Koopmans, by the way, has been associated with and now oversees a Dutch lab that in 2011 caused an international uproar over risky “gain of function” virology experiments that made a deadly influenza virus more transmissible among ferrets and possibly therefore among humans. (Ferrets and humans have similar respiratory biology.) This led scientists and governments worldwide, including the Obama administration, to favor limits on lab experiments involving potential pandemic pathogens, as they are called.

This is precisely the sort of risky work that the Wuhan Institute of Virology specialized in — carried out in the very labs where researchers fell sick in fall 2019. If the Wuhan institute were found to be the source of covid, it could threaten the credibility and funding of virology labs such as Koopmans’s.

Daszak also has a potential conflict of interest: As The Post has reported, he has enjoyed a cooperative-funding relationship with the Wuhan Institute of Virology through his New York-based organization EcoHealth Alliance, which funded research in Wuhan through multimillion-dollar grants from the U.S. National Institutes of Health.

How could such an important investigation risk its credibility by including possibly conflicted investigators? Well, the WHO investigation isn’t just a WHO investigation. It is a joint effort between the WHO, which convened some 19 international investigators, and the Chinese government, which selected 17 Chinese researchers and also had veto power over the foreign experts. The investigators won’t be able to publish findings without official Chinese concurrence.

All of which may help explain why a coalition of scientists, known as the Paris Group, recently released an open letter asking for a new, credible investigation into covid’s origin. The Biden administration, which has repeatedly called for greater transparency from China, could further the cause of transparency by releasing additional information the U.S. government has about the sick Wuhan lab workers. (A senior Biden State Department official told The Post, “No one is disputing the information” in the previous administration’s Jan. 15 statement.)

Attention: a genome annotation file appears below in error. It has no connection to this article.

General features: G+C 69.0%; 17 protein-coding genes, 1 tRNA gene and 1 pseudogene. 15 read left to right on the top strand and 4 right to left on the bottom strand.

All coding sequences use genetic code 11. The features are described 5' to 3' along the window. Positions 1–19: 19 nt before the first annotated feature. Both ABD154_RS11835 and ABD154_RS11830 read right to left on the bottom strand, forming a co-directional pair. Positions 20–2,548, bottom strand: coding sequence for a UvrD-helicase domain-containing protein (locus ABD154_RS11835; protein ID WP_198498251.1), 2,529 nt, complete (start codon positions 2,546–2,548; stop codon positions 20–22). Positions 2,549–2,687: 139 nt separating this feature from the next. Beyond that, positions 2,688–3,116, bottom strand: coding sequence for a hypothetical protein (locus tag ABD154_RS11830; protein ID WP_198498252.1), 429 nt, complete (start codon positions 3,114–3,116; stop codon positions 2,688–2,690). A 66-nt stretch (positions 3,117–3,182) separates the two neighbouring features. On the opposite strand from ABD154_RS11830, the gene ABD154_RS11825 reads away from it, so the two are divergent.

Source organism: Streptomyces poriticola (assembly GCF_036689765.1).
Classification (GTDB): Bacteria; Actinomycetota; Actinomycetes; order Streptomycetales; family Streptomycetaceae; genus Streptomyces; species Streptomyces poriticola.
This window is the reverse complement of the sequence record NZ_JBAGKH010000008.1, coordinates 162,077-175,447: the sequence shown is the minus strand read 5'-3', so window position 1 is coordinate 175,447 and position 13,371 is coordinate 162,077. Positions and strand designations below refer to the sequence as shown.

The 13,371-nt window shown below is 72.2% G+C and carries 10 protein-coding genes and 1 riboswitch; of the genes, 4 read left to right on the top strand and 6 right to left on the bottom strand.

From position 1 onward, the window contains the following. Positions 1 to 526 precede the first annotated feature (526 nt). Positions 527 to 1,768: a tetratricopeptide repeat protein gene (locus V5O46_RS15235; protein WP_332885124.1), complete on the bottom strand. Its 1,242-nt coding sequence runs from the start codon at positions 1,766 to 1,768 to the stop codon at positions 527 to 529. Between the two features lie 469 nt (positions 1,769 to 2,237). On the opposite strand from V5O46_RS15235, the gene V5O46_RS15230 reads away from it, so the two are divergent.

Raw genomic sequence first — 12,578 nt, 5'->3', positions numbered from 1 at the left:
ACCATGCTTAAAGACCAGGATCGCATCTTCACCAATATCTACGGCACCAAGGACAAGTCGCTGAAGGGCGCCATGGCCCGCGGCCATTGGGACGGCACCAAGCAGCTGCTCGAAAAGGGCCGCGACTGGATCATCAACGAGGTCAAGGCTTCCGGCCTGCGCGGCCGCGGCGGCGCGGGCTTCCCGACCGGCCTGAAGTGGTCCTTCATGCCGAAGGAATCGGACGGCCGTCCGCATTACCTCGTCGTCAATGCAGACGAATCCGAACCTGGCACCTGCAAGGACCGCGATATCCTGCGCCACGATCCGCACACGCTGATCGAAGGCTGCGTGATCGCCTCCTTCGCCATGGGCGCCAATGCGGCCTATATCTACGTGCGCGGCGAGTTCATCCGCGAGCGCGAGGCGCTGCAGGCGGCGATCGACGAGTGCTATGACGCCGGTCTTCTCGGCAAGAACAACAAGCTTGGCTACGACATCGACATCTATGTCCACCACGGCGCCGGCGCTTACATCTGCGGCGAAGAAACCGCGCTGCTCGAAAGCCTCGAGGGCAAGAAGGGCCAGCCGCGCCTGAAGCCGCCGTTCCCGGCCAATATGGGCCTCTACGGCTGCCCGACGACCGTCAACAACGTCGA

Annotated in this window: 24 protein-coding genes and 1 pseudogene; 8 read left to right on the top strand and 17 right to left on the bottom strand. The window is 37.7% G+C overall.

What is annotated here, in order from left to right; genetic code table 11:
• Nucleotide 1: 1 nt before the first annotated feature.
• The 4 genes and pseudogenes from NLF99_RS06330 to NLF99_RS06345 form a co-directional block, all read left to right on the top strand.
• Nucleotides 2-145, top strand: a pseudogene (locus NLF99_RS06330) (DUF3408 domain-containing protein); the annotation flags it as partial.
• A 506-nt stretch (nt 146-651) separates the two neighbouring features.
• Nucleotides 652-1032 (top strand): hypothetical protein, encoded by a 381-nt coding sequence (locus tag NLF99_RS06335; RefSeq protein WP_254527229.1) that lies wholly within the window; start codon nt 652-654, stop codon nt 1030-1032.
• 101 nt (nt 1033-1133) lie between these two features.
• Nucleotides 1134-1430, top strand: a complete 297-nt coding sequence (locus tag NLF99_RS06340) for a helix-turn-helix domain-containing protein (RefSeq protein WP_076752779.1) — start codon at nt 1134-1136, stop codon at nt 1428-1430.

Getting to the bottom of covid’s origin is essential for understanding this pandemic and stopping the next one. The World Health Organization, independent investigators and governments around the world have a duty to chase down every promising lead in the effort to solve the most important mystery of our time — and to serve the cause of global public health.

Read more:

Josh Rogin: The Biden administration confirms some but not all of Trump’s Wuhan lab claims

Josh Rogin: How covid hastened the decline and fall of the U.S.-China relationship

The Post’s View: The WHO investigation into the coronavirus origin must be free of China’s meddling

The Post’s View: The U.S. should reveal its intelligence about the Wuhan laboratory

The Post’s View: We’re still missing the origin story of this pandemic. China is sitting on the answers.